How can a commercial airliner vanish and remain lost for weeks in an age in which data on virtually everything is collected and maintained either publicly or secretly? The answer is “quite easily.” It is one thing to collect huge amounts of information, but it is another to be able to fuse it quickly and meaningfully.
Much has been made about the reluctance of countries involved in the search for Malaysia Airlines Flight 370 to share sensitive aircraft tracking data that could help locate the doomed plane. But that is not the only issue.
The inability to quickly connect the dots is largely a technical problem. The sensed data of the world aren’t inherently organized or co-located or structured to be interoperable, semantically or otherwise. Even if all the data were being shared openly, it is simply not easy to marry disparate, dispersed data stores and perform timely searches to find connections, coincidences or errant commercial aircraft.
This is essentially a situation in which the amount of data spread across the globe overwhelms the ability of any one authority to bring it all together and process it. How to deal with such vast amounts of data is a problem that is being examined by government agencies and others around the world.
Search engines like Google create the impression that all information is reachable and instantly available, but there is a tremendous enterprise that the average user doesn’t see. Behind the curtain, Google has systems to ingest, copy and analyze vast volumes of information shared on the web. The data are stored and shared using millions of Google servers, metadata are created and indexed, and the user can quickly retrieve answers to nearly any question in fractions of a second. But browsers and the data stores that source them offer access to only a slice of the digital universe.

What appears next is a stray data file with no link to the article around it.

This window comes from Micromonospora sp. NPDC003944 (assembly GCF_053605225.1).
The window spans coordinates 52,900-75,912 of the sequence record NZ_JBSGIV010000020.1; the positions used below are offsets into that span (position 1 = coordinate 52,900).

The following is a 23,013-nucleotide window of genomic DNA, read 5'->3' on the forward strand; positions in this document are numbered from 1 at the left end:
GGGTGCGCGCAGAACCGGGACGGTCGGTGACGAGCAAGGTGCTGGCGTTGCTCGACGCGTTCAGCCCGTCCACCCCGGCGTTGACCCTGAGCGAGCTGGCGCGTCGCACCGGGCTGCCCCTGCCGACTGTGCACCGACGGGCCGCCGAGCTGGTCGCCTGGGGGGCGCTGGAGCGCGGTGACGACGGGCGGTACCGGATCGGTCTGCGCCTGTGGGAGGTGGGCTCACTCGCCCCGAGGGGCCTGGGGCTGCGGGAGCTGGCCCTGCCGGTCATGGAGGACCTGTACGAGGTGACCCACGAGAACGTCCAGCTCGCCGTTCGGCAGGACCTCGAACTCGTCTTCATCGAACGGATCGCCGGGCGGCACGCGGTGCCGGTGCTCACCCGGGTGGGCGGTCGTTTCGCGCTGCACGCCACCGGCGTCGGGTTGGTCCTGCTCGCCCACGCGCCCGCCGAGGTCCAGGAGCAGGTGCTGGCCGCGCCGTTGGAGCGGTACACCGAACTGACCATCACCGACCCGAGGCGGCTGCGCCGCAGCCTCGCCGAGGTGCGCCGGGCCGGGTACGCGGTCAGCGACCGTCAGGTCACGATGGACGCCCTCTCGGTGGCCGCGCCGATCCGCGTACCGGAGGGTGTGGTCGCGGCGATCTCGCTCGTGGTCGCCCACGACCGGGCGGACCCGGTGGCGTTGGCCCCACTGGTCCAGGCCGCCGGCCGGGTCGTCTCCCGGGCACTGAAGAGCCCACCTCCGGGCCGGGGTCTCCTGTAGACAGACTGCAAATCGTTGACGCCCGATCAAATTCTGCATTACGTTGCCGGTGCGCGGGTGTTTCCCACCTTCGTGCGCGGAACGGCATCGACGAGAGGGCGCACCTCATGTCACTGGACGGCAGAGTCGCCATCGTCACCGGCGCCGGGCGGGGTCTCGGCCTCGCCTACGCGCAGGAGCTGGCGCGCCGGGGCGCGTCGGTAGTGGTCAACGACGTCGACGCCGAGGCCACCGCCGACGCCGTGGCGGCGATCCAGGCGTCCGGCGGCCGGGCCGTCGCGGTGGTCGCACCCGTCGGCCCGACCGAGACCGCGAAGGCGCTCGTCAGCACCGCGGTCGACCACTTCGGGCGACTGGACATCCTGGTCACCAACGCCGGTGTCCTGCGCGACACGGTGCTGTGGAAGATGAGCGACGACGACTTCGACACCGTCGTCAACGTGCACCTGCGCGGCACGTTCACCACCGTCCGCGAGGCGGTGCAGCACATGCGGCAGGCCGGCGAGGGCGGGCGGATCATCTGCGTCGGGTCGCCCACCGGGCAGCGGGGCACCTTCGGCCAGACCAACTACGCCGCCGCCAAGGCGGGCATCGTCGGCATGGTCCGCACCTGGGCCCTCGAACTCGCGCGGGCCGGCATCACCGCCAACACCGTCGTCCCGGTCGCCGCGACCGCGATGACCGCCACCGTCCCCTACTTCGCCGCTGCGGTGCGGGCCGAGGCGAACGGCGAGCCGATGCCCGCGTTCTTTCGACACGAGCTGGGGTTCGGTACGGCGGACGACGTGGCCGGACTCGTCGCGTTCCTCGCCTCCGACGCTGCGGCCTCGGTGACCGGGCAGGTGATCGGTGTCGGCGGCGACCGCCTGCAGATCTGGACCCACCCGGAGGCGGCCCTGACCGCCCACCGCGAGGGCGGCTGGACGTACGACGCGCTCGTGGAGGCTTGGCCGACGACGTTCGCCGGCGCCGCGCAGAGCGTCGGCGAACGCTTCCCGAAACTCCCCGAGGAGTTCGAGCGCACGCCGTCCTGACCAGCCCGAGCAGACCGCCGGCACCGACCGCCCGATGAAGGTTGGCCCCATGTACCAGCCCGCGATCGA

Huge amounts of data that are collected by the world’s militaries, intelligence agencies and other government entities are not included in the data Google has access to. And these secret data stores are enormous.
To appreciate the sheer volume of data that is accumulated around the world, consider that the U.S. Navy, just one military branch of one country, collects almost 200 terabytes, or 200 trillion bytes of data, every other day to track vessels around the globe. That’s about the amount of data that would be generated if all the books in the Library of Congress were digitized.
In 2009, now-retired Air Force General David Deptula warned, “we’re going to find ourselves in the not too distant future swimming in sensors and drowning in data.” The situation of exploding volumes of information is what’s known as “the big data problem” — having a data set so vast, in such a variety of formats, and from such diverse sources that it stresses the ability to conduct a timely search and draw relevant conclusions.
The search for Flight 370 appears caught up in this big data problem. The failure to find the missing aircraft demonstrates anew the serious gaps in data coordination and challenges public assumptions about the thoroughness and simplicity of searching the world’s data for answers.
Knowing what information to collect, where to find it, how to interpret it, and when to share it could improve the chances of quickly finding one commercial airliner in a vast ocean of data.